As with Fiji, the Marshall Islands is already on the path to clean energy. After decades of the wide use of diesel generators, the outer islands now see 95 percent of their power come from solar energy. There are also plans afoot to develop ocean thermal energy strategies to further move away from nonrenewable sources.
At a New York event leading up to today’s summit, Marshall Islands Foreign Minister Tony DeBrum said he hoped his country would serve as an example of climate change adaptation. He also hoped his country’s actions would spur others to follow its lead with their own green strategies.
But a move to renewables is not the only action being taken by small islands in the Pacific.
Other nations, under the assumption that it is now too late to remove the threat from rising tides, have begun buying land on higher ground. Scientists predict a one-to- two-meter sea level rise by the end of the century.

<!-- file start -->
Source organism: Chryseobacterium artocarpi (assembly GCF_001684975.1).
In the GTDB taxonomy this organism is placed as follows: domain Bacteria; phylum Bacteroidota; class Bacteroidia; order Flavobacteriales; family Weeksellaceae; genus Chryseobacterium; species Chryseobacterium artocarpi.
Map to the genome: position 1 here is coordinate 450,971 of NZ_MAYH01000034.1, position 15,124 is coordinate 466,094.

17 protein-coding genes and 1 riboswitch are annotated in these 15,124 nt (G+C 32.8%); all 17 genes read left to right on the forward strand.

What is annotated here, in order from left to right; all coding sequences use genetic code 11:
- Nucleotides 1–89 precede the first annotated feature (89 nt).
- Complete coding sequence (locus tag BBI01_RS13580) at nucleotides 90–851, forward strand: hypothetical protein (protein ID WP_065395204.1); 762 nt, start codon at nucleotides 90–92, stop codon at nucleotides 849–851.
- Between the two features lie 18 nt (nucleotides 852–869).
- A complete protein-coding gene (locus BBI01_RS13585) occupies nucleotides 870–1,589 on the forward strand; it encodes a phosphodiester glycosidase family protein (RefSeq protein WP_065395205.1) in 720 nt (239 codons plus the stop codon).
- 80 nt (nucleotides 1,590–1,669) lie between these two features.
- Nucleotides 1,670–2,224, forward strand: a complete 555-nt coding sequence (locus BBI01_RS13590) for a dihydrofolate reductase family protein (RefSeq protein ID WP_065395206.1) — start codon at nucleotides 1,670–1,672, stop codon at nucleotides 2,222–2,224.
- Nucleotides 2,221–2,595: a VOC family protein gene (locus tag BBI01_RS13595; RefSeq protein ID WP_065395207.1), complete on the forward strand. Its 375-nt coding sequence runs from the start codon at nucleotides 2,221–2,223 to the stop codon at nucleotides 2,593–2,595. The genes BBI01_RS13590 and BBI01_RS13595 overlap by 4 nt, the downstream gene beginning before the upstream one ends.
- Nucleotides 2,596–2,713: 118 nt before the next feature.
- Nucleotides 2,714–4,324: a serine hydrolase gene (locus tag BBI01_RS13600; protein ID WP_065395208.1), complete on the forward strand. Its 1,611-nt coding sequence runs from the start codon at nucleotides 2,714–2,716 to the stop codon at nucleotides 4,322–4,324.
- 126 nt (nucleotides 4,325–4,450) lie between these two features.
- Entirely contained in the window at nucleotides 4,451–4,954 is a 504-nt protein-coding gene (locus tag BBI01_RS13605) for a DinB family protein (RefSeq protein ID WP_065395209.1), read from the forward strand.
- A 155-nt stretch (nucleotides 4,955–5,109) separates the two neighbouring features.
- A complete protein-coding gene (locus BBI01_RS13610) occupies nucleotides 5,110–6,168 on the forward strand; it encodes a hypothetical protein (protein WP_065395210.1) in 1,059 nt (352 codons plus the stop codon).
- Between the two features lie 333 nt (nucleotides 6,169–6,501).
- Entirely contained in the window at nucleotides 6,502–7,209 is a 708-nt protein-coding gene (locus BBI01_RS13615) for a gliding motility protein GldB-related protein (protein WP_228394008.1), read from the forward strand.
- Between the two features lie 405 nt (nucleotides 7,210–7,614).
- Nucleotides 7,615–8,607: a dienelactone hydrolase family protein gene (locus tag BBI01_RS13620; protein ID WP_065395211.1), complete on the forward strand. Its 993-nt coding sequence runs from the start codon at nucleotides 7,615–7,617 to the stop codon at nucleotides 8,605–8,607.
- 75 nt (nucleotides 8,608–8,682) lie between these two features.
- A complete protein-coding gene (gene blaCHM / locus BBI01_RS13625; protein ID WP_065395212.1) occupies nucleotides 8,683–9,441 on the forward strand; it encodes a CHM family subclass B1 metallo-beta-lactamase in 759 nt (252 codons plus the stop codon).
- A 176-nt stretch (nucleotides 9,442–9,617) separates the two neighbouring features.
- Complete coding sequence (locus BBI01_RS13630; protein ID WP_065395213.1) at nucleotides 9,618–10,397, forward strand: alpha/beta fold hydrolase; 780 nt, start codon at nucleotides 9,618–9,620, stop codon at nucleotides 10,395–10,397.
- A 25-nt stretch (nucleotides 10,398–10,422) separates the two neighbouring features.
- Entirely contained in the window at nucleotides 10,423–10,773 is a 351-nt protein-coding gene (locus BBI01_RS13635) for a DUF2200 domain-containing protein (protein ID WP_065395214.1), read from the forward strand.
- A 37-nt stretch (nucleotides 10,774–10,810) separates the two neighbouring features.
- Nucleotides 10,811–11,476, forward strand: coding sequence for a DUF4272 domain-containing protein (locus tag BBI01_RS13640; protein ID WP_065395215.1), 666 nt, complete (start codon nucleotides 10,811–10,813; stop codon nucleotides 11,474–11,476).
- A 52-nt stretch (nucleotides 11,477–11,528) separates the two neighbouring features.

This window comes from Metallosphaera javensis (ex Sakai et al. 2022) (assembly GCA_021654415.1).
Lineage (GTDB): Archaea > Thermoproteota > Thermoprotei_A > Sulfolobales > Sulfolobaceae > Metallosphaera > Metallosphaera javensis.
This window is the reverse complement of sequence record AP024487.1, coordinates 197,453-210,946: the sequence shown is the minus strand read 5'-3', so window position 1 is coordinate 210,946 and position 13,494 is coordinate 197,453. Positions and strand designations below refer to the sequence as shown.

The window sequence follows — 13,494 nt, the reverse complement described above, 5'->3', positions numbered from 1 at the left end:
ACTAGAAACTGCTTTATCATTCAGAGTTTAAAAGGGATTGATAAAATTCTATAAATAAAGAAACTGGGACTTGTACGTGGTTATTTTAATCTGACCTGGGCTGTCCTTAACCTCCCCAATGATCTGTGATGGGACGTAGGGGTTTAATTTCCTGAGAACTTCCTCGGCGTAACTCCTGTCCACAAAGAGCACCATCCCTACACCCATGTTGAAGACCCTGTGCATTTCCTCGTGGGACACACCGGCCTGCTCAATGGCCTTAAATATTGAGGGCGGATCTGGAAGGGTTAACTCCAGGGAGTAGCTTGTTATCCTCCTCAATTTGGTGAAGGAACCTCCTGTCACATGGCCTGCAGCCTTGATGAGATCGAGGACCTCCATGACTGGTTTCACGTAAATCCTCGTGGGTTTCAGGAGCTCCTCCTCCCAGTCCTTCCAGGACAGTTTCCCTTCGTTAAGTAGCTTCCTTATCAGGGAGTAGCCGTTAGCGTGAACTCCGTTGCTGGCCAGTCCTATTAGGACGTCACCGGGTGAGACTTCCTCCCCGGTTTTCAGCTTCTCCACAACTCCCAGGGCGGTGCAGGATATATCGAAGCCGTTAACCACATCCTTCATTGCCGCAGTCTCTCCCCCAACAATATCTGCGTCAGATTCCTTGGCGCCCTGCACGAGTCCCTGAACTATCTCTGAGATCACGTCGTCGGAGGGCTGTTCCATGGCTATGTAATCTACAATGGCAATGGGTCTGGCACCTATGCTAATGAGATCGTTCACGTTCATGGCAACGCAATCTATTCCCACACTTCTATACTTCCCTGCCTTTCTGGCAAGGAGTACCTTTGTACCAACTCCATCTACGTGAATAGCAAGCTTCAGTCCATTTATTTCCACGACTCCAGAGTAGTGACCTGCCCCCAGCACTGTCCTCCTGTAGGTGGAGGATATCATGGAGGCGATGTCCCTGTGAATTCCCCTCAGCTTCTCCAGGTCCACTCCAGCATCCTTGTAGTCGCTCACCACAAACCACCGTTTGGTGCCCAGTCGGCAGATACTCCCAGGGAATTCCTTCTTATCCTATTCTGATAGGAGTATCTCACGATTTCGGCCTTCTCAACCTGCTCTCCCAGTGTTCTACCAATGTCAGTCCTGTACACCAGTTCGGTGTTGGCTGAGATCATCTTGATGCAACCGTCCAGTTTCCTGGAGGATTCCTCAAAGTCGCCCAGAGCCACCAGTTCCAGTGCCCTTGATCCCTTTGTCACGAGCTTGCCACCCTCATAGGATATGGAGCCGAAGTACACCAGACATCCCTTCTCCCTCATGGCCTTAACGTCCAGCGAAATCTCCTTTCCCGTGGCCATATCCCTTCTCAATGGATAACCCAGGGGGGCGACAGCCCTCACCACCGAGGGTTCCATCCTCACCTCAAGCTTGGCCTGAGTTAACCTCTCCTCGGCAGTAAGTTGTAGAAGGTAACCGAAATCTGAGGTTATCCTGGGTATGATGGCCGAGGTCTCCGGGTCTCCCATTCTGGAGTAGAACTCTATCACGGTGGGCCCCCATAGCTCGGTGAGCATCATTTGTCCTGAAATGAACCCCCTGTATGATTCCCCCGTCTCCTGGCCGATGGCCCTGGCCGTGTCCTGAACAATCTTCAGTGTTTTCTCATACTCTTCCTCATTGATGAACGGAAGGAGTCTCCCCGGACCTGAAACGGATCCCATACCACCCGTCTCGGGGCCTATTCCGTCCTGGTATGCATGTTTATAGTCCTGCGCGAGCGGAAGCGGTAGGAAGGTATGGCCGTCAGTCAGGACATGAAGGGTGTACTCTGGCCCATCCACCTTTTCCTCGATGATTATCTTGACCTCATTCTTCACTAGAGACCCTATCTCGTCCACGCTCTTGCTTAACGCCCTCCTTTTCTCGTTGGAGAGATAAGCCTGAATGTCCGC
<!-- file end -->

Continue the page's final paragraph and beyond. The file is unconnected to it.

Kiribati has already bought land in Fiji, de Brum said, and nearby Tuvalu is exploring options in Australia and New Zealand.
Porotesano said American Samoa, like other Pacific islands, is already experiencing extreme weather as a result of climate change, the likes of which may be commonplace in years to come.
“I’ve been through two bad hurricanes, and I missed the third one, and, speaking to my parents, that’s not something they had to deal with,” he said. “It’s unfortunate but it’s a new story that our generation will have to tell.”
Like residents of small island states, many indigenous peoples are already feeling the effects of climate change despite minimal contributions to carbon pollution. After decades of exploiting fossil fuel and forests, corporations are increasingly encroaching on indigenous lands to find these resources, rights groups say.
Candido Mezua Sálazar, chief of the Panamanian tribe Embera Wounaan Comarca, told Al Jazeera he attended the conference with a coalition of indigenous people from three continents.
“We are aware that climate change is affecting indigenous lands,” he said. “There’s more pressure on our territory and resources.”
He said the coalition called on the U.N. to create an indigenous people’s territory climate fund “so that we can continue to use our knowledge to protect the forest.”